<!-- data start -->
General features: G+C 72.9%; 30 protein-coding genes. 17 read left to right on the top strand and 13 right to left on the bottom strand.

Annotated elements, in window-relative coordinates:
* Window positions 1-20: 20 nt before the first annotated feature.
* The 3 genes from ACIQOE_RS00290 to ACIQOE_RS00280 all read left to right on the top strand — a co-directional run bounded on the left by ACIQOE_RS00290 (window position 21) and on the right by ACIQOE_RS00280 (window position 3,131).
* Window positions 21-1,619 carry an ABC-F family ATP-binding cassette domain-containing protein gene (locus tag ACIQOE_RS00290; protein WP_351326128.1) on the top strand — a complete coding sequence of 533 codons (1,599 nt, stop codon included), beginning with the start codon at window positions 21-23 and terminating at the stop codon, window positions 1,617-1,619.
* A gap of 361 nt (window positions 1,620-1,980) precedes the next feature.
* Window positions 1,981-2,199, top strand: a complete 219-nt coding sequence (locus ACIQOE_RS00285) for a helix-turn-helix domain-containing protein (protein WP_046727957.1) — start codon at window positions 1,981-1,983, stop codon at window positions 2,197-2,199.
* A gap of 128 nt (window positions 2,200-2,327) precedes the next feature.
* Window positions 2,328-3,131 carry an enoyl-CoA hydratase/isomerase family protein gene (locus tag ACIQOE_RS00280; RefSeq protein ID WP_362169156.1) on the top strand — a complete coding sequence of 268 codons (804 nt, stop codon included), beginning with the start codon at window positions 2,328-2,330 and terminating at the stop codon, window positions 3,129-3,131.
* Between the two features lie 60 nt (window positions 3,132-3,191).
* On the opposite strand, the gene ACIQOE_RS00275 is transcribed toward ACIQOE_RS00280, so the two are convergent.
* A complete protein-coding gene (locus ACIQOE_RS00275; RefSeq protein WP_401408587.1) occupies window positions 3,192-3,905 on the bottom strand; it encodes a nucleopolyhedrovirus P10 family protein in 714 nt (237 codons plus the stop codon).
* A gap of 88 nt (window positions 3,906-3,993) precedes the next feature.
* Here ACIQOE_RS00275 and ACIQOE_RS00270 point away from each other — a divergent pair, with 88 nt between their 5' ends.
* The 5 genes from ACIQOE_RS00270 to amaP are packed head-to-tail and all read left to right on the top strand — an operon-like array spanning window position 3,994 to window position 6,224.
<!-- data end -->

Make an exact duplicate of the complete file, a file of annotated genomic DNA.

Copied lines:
General features: G+C 72.9%; 30 protein-coding genes. 17 read left to right on the top strand and 13 right to left on the bottom strand.

Annotated elements, in window-relative coordinates:
* Window positions 1-20: 20 nt before the first annotated feature.
* The 3 genes from ACIQOE_RS00290 to ACIQOE_RS00280 all read left to right on the top strand — a co-directional run bounded on the left by ACIQOE_RS00290 (window position 21) and on the right by ACIQOE_RS00280 (window position 3,131).
* Window positions 21-1,619 carry an ABC-F family ATP-binding cassette domain-containing protein gene (locus tag ACIQOE_RS00290; protein WP_351326128.1) on the top strand — a complete coding sequence of 533 codons (1,599 nt, stop codon included), beginning with the start codon at window positions 21-23 and terminating at the stop codon, window positions 1,617-1,619.
* A gap of 361 nt (window positions 1,620-1,980) precedes the next feature.
* Window positions 1,981-2,199, top strand: a complete 219-nt coding sequence (locus ACIQOE_RS00285) for a helix-turn-helix domain-containing protein (protein WP_046727957.1) — start codon at window positions 1,981-1,983, stop codon at window positions 2,197-2,199.
* A gap of 128 nt (window positions 2,200-2,327) precedes the next feature.
* Window positions 2,328-3,131 carry an enoyl-CoA hydratase/isomerase family protein gene (locus tag ACIQOE_RS00280; RefSeq protein ID WP_362169156.1) on the top strand — a complete coding sequence of 268 codons (804 nt, stop codon included), beginning with the start codon at window positions 2,328-2,330 and terminating at the stop codon, window positions 3,129-3,131.
* Between the two features lie 60 nt (window positions 3,132-3,191).
* On the opposite strand, the gene ACIQOE_RS00275 is transcribed toward ACIQOE_RS00280, so the two are convergent.
* A complete protein-coding gene (locus ACIQOE_RS00275; RefSeq protein WP_401408587.1) occupies window positions 3,192-3,905 on the bottom strand; it encodes a nucleopolyhedrovirus P10 family protein in 714 nt (237 codons plus the stop codon).
* A gap of 88 nt (window positions 3,906-3,993) precedes the next feature.
* Here ACIQOE_RS00275 and ACIQOE_RS00270 point away from each other — a divergent pair, with 88 nt between their 5' ends.
* The 5 genes from ACIQOE_RS00270 to amaP are packed head-to-tail and all read left to right on the top strand — an operon-like array spanning window position 3,994 to window position 6,224.